I can, actually.

There are things people say to mothers who let a thin sliver of lament show through the cracked veneer of their sanity.  Several of those things piss me off, and some of them mystify me.  One of the most befuddling is any variation on the following theme:

Well, yes, but I bet you can’t imagine your life without Sprout now.

I had a baby.  I didn’t disappear up a darkened tunnel to the lobotomy-station, or undergo a memory transplant.  I lived 37 years without having Sprout and I can perfectly recall what it feels like to be free to leave the house without an hour of forethought and an anxiety attack*.  I can imagine with crystal clarity what it is like not to have him around.

This weekend K-man took Sprout to visit some of his family for most of the day and I got a bigger, better view of the extent to which my freedom has been curtailed.  Obviously, I cleaned the house and cooked two bulk meals for Sprout.  But then.

Then, I walked into town without a pram and sat with a toasted panini and a book and watched the world breeze past me.  I shoe-shopped.  I returned some clothing I’d bought for Sprout because it was too small.  I had time to do all this because I didn’t have to repeatedly pause to deal with crying, puking or shitting, wait for the world’s slowest lifts, or manoeuvring the pram around too-closely-situated shop stands.  I was not on a timetable according to someone else’s apparently insatiable desire for food or movement.

It was so fabulous, so fantastic, that on the way home I cried in mourning for my lost freedom.

I’ve got a few coping strategies.  First, I look for a middle-aged woman who is having a good time.  I think look at her and how happy she seems.  She probably has grown children, and she has her life back now and a family. That will be me one day, I think.

Second, I try to remember what my friend JR said to me.  He’s so full of wisdom he can’t help leaking it wherever he goes.  He said two things.  Number one, every time I have a little wistful sigh about things I used to do, he says ‘and you will again‘ and gives me his Dalai Lama expression.  Seriously, he’s like a far more stylish Yoda.  Number two, when I expressed guilty feelings for wanting some space from Sprout, he said that although obviously I love Sprout, that does not mean I have to love everything he does or want to spend every minute of every day with him.  I should absolutely not feel guilty for wanting life’s balance to tip a bit less far towards childcare responsibility.

Third, I do one thing every day just for me.  Even if it’s only a ten minute thing and I have to wait until 8.30pm and ram it into the hour window before I collapse with exhaustion.  For example, today’s thing is this piece of writing.

When people tell me that I surely can’t imagine my life without Sprout I reply that yes I can, but that doesn’t necessarily mean I want my life without Sprout.  It seems an obvious distinction to me.  And now, he has been asleep for over two hours and I must go wake him or he won’t sleep tonight.  I’m looking forward to seeing him.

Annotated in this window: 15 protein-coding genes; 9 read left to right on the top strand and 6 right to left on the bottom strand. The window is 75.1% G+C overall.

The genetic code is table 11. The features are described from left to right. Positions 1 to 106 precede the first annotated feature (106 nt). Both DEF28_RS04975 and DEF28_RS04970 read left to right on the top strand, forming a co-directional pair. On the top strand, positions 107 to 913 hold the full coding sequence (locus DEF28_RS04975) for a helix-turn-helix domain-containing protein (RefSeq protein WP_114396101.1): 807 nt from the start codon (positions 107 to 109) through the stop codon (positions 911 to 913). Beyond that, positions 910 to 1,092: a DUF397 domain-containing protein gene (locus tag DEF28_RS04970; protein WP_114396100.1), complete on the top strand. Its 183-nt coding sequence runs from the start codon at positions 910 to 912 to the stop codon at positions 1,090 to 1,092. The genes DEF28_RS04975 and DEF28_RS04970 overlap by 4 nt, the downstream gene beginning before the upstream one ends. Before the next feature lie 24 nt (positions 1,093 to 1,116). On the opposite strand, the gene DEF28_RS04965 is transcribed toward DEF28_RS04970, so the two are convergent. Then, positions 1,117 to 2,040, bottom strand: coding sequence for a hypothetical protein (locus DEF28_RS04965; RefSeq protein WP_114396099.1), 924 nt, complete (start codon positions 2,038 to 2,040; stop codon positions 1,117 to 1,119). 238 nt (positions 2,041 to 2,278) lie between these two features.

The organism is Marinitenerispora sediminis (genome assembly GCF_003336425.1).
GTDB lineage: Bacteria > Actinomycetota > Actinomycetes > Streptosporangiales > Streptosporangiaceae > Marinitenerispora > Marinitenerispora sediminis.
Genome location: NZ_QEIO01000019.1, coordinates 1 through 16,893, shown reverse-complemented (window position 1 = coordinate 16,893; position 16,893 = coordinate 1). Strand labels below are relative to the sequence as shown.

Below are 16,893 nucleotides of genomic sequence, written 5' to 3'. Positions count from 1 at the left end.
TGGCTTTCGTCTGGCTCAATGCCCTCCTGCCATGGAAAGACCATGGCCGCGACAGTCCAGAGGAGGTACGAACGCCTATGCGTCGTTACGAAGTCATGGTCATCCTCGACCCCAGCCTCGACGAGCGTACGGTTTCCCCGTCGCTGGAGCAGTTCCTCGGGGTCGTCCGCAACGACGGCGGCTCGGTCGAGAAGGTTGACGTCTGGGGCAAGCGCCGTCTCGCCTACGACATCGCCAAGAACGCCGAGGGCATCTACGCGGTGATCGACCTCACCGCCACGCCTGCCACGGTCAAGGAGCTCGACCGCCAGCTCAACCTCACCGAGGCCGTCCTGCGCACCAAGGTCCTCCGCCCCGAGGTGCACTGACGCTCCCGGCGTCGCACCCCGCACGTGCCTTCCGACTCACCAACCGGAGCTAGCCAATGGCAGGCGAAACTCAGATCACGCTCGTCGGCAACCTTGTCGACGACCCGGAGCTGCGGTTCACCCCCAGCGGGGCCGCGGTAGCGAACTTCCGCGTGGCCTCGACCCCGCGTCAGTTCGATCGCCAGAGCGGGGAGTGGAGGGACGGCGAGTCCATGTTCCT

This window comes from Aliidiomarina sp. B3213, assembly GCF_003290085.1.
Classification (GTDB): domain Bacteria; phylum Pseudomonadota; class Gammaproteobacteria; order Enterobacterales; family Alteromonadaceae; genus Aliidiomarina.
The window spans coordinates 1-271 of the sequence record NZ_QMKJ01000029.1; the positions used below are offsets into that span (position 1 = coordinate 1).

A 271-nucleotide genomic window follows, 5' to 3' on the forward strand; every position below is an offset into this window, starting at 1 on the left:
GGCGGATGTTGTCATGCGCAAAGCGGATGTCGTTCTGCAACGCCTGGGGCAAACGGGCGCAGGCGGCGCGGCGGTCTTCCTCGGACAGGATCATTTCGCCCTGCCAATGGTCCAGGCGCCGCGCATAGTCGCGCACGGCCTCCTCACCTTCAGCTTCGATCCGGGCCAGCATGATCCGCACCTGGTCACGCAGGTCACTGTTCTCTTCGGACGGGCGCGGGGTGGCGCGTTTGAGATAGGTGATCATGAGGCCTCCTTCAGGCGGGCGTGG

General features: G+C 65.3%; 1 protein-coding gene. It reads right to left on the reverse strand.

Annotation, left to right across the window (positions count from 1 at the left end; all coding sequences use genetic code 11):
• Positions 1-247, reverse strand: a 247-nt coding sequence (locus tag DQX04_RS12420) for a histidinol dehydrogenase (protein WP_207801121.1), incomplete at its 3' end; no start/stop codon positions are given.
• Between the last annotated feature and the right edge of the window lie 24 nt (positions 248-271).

*Yes, anxiety is a bitch.  I’d never really experienced it before.  Sprout-induced anxiety forced me to get help from professionals.  More about that in another post.

3 Responses to “I can, actually.”

  1. 1 Jen on the Edge September 30, 2015 at 4:29 pm

    Your friend JR is wise. Heed his words.

    Also, I am a middle aged woman with teenagers, so heed mine: You will have a life again. This I promise you.

    What that life will be might be the same is what you had or it might be different. There’s no way to predict. You will grow and change as Sprout does the same, so by the time he’s in school all day, your life will hopefully be whatever you want it to be at that time.

    And then when he’s old enough to do things on his own — such as it is in my house with two teenagers — your life will be whatever you want it to be at that time and it might not necessarily be what it was before you had Sprout or even what it will be when he starts school.

    Things change and so will you.

    But I promise you, you will have time to yourself again. And it will be great.

    My life before children was largely frivolous: Work during the week days, then lots of play at night and on the weekends. Then there were the years of exhaustion and anxiety and just hoping to one day, please godallahoprahbuddha use the loo without one of my constant toddler companions.

    These days, my life is more my own. I work full-time, but still have time for my family and for myself. I party far less and think much more. Things are exactly the way I want them to be as P and I approach the time when our girls go off to university and we start our second phase of being child-free. I could not have imagined this 17 yeas ago when G was born, but this time is good and I am content.

    I’m not going to tell you to hang in there or enjoy these days while you have them because I well remember the daily, hourly stress of wee ones. Instead, I will encourage you to have faith that you will once again have more time of your own and the elements of your life will be more under your control.

  2. 2 Nic @ Life, Smudged. October 4, 2015 at 2:51 pm

    Jen, I really want to thank you for taking the time to write this amazing comment. I read your words several times and have really thought hard about them. You have helped me by writing this. Thank you.

    • 3 Jennifer October 5, 2015 at 1:11 am

      You are most welcome. I wish I had had the internet when my girls were babies, because a lot of my stress and anxiety and loneliness would have been mitigated greatly.

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